“What we’re going to see is that pre-existing achievement gaps are likely to widen further,” said Beth Tarasawa, EVP of Research at NWEA. “Closing these gaps will be challenging and it’s more important than ever that we come together as a community to support educators.”

Peters, Rambo-Hernandez, Makel, Mathews, and Plucker recently reexamined a sample of NWEA’s MAP Growth data from ten states to understand the range of instructional levels present in a “typical” fifth-grade classroom at the start of the school year.

“We found an average fifth-grade classroom may include students who have mastered only second-grade content,” said Karen Rambo-Hernandez, Associate Professor at Texas A & M.  “While others who have mastered eighth-grade content, with instructional needs spanning that broad range.”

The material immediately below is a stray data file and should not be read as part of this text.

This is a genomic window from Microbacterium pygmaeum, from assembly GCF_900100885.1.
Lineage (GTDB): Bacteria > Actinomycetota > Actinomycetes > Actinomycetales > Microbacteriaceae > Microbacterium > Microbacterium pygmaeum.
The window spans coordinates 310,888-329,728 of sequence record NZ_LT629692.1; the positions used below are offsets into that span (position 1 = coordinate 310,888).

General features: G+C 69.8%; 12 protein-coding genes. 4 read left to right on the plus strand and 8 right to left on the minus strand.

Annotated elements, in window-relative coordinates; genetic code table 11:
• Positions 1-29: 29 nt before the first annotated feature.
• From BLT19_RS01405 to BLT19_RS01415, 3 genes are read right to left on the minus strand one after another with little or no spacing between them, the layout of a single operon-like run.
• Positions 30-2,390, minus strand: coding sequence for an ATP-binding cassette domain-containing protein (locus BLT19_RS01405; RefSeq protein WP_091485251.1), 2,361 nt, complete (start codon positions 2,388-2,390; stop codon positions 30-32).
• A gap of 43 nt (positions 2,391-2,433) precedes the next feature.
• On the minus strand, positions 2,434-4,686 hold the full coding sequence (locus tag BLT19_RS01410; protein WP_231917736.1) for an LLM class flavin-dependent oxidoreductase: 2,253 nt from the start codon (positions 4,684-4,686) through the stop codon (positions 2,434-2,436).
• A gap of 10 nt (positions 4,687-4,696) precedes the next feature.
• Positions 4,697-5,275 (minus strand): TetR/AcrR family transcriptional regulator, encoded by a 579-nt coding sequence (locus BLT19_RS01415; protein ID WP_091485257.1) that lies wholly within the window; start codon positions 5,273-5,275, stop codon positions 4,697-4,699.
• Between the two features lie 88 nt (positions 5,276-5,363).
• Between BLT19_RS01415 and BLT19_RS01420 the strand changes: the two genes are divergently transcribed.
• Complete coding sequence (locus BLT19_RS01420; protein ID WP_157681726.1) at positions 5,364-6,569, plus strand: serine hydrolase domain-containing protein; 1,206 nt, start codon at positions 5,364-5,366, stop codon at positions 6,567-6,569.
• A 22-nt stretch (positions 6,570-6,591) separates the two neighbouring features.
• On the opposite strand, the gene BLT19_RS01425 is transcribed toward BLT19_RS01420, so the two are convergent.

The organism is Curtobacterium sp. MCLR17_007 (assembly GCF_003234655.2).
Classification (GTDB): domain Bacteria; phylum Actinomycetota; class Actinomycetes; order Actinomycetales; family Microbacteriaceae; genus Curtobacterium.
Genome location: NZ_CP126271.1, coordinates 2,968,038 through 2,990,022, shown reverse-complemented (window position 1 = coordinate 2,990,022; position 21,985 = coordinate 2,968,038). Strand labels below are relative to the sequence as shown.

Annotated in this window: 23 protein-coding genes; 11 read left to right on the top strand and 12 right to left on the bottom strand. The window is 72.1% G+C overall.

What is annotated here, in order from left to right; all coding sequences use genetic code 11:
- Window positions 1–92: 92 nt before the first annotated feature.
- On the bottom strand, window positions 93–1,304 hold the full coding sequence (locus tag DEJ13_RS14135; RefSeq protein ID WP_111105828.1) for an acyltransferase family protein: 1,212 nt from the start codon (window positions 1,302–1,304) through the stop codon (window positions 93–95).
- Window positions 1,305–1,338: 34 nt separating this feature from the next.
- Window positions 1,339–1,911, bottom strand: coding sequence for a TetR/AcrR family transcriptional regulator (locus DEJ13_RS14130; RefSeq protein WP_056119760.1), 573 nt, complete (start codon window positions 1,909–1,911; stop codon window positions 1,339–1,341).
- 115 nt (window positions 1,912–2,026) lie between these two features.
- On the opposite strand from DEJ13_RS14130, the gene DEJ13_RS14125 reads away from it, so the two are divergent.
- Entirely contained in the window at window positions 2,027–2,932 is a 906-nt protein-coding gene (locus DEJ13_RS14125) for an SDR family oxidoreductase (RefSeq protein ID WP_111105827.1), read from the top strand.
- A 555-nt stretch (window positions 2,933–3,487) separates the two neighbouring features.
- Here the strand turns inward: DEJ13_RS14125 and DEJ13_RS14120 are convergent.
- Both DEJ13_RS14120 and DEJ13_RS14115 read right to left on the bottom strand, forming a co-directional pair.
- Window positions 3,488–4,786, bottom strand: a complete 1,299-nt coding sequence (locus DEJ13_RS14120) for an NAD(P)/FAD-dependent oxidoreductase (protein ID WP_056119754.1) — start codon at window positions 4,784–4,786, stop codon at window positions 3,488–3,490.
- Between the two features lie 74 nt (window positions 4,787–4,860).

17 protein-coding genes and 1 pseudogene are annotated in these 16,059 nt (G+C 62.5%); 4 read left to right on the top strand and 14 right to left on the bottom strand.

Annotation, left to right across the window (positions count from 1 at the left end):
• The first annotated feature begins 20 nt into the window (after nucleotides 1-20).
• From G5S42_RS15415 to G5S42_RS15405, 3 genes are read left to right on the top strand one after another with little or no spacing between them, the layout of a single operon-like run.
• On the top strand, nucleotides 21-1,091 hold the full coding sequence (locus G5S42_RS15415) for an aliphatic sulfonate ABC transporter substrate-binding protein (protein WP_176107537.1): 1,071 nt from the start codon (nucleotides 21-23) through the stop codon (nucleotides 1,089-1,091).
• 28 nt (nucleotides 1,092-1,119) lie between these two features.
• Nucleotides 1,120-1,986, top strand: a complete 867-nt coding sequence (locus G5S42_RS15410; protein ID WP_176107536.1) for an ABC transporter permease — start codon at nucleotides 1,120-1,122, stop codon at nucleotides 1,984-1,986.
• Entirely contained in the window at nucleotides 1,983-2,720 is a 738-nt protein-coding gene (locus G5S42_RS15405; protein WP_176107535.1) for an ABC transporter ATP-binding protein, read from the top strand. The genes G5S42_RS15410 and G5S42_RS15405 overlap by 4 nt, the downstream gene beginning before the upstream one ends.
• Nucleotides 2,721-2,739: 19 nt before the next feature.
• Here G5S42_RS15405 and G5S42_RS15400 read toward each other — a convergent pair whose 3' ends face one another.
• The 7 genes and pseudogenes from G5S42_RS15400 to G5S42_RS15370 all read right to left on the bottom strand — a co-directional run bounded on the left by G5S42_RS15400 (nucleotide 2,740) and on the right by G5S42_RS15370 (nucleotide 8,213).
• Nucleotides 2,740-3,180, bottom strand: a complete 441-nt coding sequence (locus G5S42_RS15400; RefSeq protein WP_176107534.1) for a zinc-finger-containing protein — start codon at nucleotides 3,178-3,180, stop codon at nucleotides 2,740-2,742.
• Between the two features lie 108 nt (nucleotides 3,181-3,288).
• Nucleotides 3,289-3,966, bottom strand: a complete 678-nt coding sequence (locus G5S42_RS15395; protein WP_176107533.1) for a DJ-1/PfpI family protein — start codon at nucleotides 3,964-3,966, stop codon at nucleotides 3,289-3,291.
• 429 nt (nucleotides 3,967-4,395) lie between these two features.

To make things even more complicated for teachers, on average about 10% of students are English Language Learners,  and up to 14% receive special education services with about a third of those students  identified as having a specific learning disability. The figure below illustrates the needed instructional levels for all fifth grade students at the beginning of the school year after a typical summer break. If COVID-19 widens student academic needs, then this figure represents the best-case scenario for the task that lies ahead for a fifth-grade teacher in fall 2020. We can only speculate about what fall 2020 will look like. Under the best case scenario the range of instructional levels would remain the same, but the range in fall 2020 may do some combination of widening with the bulk of students still sitting near the middle, possibly only shifting, or even increasing with more students in the extreme instructional levels.